It is not going into loans. Banks are pulling back, and indeed are having to set aside more money as reserves against increasing loan losses. It is not going into increased capital expenditures, and is not yet having a major impact on corporate bottom lines.

Is it once again going into the stock market, just as it did in 1998 and 1999? Could Greenspan be holding the stock market up by fueling the money supply? Will it continue to work?

I don't want to be gloom and doom, but I could go on for pages. I mean LOTS of pages.

I cannot tell you how many reports and newsletters I read in preparing this weekly letter. I don't want to know. I try to read a wide variety. But about the best news I get lately is that each bit of bad news makes rate cuts more likely.

If this is a classic bear market, we can expect this market to keep churning, trying to make it over the next hill, with each attempt a little more feeble until the bulls spend all their ammunition and the market drops to below 9,000 on the Dow and below 1100 on the S&P before once again trying to climb out of the pit. It will NOT happen overnight. It may churn for a few weeks, or it could charge through 11,000 and 1300 in one final gasp and then drop after that. Anything is possible, although I expect that we are within a few percentage points of the top, if not there already.

Now, could I be wrong about a recession and a bear market? You bet, and I hope I am. It is bad for families and business, mine included.

Here are just two scenarios in which I could be wrong. Many readers will be able to think of more, I am sure. And the First Law of the Curve in the Road says whatever happens will be different than any of us think.

1. Investors, having been taught to buy the dips, do something they have never done before. They keep buying stocks on dips right through a very short and very mild recession, anticipating the recovery and holding the stock market up in a volatile roller coaster ride, but the Dow never drops much below 9500 and never gets much above 11,000, with the S&P trading in a narrow band of 1100 to 1300.

Consumers, seeing the market hold up, do not start worrying about their jobs and keep right on buying, knowing they can always get another job; if not right away, then pretty soon, so there is no need to change their lifestyle drastically.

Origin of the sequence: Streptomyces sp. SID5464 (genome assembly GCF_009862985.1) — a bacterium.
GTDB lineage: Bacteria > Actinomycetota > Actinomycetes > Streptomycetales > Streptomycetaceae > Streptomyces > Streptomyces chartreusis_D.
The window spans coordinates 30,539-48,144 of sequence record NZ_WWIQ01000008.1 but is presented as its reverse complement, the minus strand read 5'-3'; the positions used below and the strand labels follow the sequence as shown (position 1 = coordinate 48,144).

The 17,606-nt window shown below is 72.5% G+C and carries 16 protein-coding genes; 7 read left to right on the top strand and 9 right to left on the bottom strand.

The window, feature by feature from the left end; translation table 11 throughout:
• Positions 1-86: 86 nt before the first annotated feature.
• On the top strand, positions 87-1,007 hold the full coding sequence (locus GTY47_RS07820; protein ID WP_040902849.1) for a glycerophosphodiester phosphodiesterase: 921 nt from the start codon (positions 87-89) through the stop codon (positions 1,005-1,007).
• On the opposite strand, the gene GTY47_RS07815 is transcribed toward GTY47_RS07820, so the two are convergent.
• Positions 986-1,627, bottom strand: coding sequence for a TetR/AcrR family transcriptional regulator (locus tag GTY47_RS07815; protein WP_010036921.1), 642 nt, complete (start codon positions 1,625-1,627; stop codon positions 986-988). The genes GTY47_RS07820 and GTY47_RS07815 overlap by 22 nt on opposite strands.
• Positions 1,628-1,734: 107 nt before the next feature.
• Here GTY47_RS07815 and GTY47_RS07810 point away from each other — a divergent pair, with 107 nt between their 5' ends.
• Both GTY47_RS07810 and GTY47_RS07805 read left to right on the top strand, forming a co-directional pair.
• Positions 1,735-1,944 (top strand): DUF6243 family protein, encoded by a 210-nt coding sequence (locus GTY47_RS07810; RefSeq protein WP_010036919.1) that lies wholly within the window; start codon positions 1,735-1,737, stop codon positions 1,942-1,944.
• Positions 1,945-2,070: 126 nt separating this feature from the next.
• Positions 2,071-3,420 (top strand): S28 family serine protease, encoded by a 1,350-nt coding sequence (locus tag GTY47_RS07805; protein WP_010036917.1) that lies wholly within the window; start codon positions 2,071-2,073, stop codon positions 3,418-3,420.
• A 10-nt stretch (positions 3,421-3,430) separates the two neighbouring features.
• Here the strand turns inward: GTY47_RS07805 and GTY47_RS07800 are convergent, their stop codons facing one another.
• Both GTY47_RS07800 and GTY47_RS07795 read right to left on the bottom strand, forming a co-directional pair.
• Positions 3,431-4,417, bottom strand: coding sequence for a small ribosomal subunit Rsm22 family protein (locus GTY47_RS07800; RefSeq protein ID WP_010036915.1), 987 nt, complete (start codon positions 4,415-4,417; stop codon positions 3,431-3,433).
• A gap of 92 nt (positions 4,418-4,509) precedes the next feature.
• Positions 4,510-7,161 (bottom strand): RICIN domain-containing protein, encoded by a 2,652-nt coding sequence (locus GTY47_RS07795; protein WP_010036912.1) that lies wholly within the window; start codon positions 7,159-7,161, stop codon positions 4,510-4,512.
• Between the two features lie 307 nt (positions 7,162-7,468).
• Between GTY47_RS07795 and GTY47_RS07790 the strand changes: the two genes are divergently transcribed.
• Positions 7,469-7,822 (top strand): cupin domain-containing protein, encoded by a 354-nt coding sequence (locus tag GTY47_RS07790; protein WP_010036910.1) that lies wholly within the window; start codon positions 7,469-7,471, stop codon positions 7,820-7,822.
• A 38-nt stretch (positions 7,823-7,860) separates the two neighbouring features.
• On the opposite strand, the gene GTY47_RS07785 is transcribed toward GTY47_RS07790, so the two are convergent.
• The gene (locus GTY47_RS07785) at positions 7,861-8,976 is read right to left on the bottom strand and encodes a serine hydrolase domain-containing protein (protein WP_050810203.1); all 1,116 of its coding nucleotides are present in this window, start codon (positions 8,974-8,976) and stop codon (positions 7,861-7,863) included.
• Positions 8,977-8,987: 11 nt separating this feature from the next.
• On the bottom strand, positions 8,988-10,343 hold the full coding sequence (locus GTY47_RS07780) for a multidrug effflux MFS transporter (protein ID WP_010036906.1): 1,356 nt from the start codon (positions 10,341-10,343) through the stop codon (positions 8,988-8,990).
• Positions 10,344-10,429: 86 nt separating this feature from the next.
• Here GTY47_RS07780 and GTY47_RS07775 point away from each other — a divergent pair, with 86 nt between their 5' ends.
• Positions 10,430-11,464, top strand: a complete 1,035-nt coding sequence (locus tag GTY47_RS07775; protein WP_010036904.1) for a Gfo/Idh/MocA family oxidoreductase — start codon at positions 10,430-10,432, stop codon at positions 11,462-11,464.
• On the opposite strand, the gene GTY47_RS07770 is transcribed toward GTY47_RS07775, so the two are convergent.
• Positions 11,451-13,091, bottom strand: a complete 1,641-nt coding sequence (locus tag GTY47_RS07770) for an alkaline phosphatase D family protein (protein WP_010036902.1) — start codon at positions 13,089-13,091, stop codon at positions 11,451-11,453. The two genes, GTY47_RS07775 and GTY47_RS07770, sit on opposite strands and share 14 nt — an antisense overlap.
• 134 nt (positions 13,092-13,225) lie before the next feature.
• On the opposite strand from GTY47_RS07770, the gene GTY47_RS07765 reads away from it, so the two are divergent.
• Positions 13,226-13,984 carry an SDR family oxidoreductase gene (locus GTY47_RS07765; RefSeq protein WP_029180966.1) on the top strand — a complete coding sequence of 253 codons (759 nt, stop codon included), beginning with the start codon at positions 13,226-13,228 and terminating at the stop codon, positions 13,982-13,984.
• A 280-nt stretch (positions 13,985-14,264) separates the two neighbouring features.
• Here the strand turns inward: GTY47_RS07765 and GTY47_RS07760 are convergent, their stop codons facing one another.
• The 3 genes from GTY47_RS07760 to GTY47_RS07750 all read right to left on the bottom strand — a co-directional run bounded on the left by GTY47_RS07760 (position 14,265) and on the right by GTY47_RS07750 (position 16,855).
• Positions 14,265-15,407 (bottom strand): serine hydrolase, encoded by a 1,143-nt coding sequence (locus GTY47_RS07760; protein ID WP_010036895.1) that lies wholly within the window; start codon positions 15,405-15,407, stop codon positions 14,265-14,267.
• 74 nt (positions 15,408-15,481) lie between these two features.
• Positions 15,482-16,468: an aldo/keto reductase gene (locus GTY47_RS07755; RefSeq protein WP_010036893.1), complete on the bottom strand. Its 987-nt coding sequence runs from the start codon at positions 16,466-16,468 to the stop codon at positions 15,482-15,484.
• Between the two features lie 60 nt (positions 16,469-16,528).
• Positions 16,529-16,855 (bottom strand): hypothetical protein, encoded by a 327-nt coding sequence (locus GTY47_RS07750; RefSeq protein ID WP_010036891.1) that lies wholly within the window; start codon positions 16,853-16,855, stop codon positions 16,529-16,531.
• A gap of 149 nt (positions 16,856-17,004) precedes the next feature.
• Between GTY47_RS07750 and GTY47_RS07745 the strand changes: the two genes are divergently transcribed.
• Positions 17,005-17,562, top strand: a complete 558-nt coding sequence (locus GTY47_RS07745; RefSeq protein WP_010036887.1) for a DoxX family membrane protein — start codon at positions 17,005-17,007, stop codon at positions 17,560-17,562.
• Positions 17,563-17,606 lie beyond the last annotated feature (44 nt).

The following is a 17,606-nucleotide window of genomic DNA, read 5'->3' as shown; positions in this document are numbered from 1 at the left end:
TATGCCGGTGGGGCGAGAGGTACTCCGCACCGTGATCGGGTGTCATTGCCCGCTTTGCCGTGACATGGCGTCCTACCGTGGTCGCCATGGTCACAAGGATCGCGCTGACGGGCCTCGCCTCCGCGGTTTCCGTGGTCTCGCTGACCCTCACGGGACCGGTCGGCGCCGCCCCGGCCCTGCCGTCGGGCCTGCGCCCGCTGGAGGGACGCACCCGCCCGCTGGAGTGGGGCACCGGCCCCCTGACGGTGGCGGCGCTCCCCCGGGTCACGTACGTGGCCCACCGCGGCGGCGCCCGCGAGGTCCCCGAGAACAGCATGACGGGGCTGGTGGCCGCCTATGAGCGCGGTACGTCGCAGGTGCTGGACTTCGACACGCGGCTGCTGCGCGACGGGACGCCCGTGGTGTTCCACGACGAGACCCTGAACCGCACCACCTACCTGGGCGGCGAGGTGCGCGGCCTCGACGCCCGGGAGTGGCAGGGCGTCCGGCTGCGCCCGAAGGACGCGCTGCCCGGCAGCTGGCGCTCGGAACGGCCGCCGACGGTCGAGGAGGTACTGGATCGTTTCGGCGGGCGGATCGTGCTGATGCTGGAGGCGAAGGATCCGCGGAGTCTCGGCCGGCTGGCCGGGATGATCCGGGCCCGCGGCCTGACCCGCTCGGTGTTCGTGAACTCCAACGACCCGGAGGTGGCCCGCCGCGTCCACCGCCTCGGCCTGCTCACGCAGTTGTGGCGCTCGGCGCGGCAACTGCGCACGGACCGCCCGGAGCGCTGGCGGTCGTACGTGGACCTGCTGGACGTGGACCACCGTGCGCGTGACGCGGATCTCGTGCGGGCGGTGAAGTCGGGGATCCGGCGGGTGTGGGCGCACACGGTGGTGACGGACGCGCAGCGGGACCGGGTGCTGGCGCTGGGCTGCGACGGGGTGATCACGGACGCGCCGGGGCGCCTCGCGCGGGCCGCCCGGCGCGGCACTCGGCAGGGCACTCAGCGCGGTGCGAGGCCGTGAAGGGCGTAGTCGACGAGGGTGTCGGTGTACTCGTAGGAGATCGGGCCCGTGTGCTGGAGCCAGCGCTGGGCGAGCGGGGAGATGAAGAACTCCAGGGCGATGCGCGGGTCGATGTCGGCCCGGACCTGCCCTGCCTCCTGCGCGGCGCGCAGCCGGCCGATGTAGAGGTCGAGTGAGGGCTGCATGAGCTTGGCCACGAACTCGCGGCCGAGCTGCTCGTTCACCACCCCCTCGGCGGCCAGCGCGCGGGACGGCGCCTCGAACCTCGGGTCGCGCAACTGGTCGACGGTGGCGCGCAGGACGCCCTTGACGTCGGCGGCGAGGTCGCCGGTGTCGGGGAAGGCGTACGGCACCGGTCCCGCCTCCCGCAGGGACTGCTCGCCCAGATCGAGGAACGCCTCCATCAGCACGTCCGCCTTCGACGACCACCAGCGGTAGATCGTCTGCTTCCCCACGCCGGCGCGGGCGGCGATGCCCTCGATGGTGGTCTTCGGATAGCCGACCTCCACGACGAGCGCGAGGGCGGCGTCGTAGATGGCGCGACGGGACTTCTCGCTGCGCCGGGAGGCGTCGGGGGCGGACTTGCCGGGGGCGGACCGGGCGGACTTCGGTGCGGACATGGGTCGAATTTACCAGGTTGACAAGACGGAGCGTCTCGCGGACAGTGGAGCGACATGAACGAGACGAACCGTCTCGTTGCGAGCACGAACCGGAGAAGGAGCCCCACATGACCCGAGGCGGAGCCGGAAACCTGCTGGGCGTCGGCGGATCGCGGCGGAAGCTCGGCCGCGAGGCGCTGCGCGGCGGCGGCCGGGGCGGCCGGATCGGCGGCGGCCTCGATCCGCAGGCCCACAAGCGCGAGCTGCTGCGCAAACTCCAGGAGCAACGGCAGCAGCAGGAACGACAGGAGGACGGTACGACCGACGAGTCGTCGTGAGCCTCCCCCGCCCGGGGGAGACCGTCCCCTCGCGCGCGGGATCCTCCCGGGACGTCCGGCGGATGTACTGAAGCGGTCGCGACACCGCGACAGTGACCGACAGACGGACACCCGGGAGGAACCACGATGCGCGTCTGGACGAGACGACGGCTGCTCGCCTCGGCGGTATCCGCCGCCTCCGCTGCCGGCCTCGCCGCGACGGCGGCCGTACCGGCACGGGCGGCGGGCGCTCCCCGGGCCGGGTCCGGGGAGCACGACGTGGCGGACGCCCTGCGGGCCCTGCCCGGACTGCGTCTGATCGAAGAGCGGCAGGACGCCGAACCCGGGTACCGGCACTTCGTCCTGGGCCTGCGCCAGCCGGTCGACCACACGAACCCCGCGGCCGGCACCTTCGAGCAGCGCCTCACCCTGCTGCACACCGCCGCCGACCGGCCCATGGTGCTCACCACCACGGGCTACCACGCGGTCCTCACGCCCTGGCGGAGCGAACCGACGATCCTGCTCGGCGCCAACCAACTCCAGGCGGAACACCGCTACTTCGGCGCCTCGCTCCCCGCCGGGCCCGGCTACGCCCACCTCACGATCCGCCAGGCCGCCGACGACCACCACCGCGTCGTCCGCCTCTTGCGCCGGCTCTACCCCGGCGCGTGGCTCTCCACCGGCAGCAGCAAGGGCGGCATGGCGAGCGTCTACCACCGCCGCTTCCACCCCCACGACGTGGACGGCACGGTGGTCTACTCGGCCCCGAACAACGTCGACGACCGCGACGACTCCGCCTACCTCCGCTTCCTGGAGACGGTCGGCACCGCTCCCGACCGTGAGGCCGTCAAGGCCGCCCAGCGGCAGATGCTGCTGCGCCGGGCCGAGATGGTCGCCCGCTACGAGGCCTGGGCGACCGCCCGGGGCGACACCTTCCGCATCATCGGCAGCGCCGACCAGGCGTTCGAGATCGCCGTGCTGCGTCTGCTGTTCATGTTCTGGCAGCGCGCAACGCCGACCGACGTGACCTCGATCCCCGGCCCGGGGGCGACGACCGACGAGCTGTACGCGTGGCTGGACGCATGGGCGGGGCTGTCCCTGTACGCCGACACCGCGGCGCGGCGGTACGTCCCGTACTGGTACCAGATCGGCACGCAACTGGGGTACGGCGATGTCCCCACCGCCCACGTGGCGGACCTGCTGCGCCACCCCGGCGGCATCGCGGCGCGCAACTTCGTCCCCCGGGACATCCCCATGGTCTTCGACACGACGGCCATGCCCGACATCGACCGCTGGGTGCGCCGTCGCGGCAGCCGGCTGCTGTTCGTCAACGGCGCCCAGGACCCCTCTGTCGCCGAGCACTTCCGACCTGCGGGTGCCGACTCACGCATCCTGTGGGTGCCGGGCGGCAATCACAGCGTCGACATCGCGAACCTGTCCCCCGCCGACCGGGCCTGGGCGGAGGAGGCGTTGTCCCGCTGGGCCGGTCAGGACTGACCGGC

2. The rate cuts take effect sooner than ever before in history. Instead of the 9-12 month usual minimum which would put us late this year for the bottom of the recession, it could happen this quarter. Businesses, sensing the recovery, start to expand in anticipation, making large capital expenditures and hiring new employees. Investors, seeing the employment numbers reverse and getting positive earning pre-announcements, start on a new buying binge.

These and other more positive scenarios COULD happen. I hope they do happen. Anything is possible. But to be invested in the market today is fighting history. Those who believe we have seen the bottom of the market in April cannot point to another time in history and say, "See, today is just like then!"

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Salmon who swim upstream may get there, but they have to fight the bears on the trip and die when they arrive anyway.

It is time to head off to church. This has been a busy weekend. It is our wedding anniversary. Right after church, my bride and I are headed off to Hilton Head for a week of R&R. Believe it or not, she arranged for the destination for our annual honeymoon even though she does not play golf! I am reminded once again what a lucky man I am, in more ways than one. Then I am off to Denver for a conference on May 14-15. If you are in Hilton Head and want to play some golf, call the office at 800-829-7273 and leave your number. If you would like to meet in Denver, I will have some time as well.

You will be getting a special edition of Millennium Wave Online at the end of the week. Don't miss it.

Your hoping to break 100 Analyst,

John Mauldin Thoughts from the Frontline
John Mauldin

P.S. If you like my letters, you'll love reading Over My Shoulder with serious economic analysis from my global network, at a surprisingly affordable price. Click here to learn more.